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Are there data types with better precision than float?

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5 Answers 5

up vote 20 down vote accepted

Decimal datatype

  • Unlike hardware based binary floating point, the decimal module has a user alterable precision (defaulting to 28 places) which can be as large as needed for a given problem.

If you are pressed by performance issuses, have a look at GMPY

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Python's built-in float type has double precision (it's a C double in CPython, a Java double in Jython). If you need more precision, get NumPy and use its numpy.float128.

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For some applications you can use Fraction instead of floating-point numbers.

>>> from fractions import Fraction
>>> Fraction(1, 3**54)
Fraction(1, 58149737003040059690390169)

(For other applications, there's decimal, as suggested out by the other responses.)

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how do I choose between Decimal and Fraction? Fraction seems better since it can represent continuing fractions which I guess Decimal can't? –  Janus Troelsen Nov 26 '12 at 13:44
1  
@Janus: consider your requirements, and pick the one that fits them better. Use Decimal when you want to work with approximate numbers that have fixed (but configurable) precision. Use Fraction when you want to work with exact ratios, and are prepared to put up with their unbounded storage requirements. –  Gareth Rees Nov 26 '12 at 17:10
    
Does Fraction support all the operations you can do with float? –  danijar Jan 14 at 10:18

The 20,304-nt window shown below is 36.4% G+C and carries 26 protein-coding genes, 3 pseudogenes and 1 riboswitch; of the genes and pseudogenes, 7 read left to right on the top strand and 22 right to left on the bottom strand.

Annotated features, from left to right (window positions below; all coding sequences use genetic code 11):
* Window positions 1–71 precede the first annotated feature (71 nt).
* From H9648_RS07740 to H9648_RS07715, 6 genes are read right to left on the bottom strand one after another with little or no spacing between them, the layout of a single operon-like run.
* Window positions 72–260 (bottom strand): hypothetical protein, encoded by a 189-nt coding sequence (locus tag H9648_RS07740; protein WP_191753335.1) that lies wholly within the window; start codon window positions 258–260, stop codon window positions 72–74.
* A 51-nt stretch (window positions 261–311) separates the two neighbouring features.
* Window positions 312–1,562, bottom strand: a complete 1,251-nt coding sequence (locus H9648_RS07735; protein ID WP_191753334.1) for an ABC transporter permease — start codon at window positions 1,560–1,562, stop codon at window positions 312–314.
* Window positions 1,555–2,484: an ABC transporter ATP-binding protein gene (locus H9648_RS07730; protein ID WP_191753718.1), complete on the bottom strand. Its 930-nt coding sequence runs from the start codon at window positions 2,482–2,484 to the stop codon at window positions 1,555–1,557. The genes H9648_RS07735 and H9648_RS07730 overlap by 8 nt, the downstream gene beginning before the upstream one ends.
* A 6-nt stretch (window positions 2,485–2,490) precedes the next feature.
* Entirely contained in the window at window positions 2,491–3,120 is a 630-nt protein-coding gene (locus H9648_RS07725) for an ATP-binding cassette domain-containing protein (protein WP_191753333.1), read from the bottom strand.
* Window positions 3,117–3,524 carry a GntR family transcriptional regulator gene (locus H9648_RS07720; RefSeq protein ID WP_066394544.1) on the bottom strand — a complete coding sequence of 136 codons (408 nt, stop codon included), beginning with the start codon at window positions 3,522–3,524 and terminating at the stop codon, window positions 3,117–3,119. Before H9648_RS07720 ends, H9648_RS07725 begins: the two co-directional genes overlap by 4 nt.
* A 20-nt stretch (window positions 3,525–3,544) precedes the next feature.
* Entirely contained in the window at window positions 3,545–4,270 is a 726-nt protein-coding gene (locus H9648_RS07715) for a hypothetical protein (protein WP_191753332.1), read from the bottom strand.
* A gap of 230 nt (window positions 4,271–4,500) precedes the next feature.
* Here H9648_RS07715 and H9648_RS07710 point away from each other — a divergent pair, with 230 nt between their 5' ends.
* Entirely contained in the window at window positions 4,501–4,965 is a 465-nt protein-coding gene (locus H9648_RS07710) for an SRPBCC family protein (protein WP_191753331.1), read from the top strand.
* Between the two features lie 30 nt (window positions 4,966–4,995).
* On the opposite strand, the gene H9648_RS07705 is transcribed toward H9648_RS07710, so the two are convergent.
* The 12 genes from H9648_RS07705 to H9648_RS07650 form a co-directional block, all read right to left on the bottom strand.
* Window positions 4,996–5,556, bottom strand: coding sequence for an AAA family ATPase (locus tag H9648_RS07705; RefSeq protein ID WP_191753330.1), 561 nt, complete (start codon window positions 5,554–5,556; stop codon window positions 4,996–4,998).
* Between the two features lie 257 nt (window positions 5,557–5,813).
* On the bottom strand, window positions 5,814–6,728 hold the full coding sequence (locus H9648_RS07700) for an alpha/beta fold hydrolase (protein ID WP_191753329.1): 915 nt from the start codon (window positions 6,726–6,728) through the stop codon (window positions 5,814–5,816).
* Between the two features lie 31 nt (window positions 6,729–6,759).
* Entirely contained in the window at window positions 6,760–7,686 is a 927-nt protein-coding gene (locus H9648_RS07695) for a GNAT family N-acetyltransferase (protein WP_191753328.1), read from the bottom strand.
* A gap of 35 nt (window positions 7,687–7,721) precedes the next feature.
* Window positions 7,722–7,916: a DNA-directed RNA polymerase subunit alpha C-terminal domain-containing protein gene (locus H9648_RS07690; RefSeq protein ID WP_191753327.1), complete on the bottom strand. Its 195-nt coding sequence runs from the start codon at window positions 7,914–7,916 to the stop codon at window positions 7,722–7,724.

May be you need Decimal

>>> from decimal import Decimal    
>>> Decimal(2.675)
Decimal('2.67499999999999982236431605997495353221893310546875')

Floating Point Arithmetic

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Here is my solution. I first create random numbers with random.uniform, format them in to string with double precision and then convert them back to float. You can adjust the precision by changing '.2f' to '.3f' etc..

import random
from decimal import Decimal

GndSpeedHigh = float(format(Decimal(random.uniform(5, 25)), '.2f'))
GndSpeedLow = float(format(Decimal(random.uniform(2, GndSpeedHigh)), '.2f'))
GndSpeedMean = float(Decimal(format(GndSpeedHigh + GndSpeedLow) / 2, '.2f')))
print(GndSpeedMean)
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Well. Double precision means double length binary representation of variable compared to binary representation of float. Not two decimal places. –  Miro Mar 31 at 15:27
    
You are right. I might have used bad search criteria when I had this problem myself and this is the outcome. Some others might search this same issue like I did and end up here. Hopefully they find some relief. :) –  Bittikettu Apr 2 at 6:18

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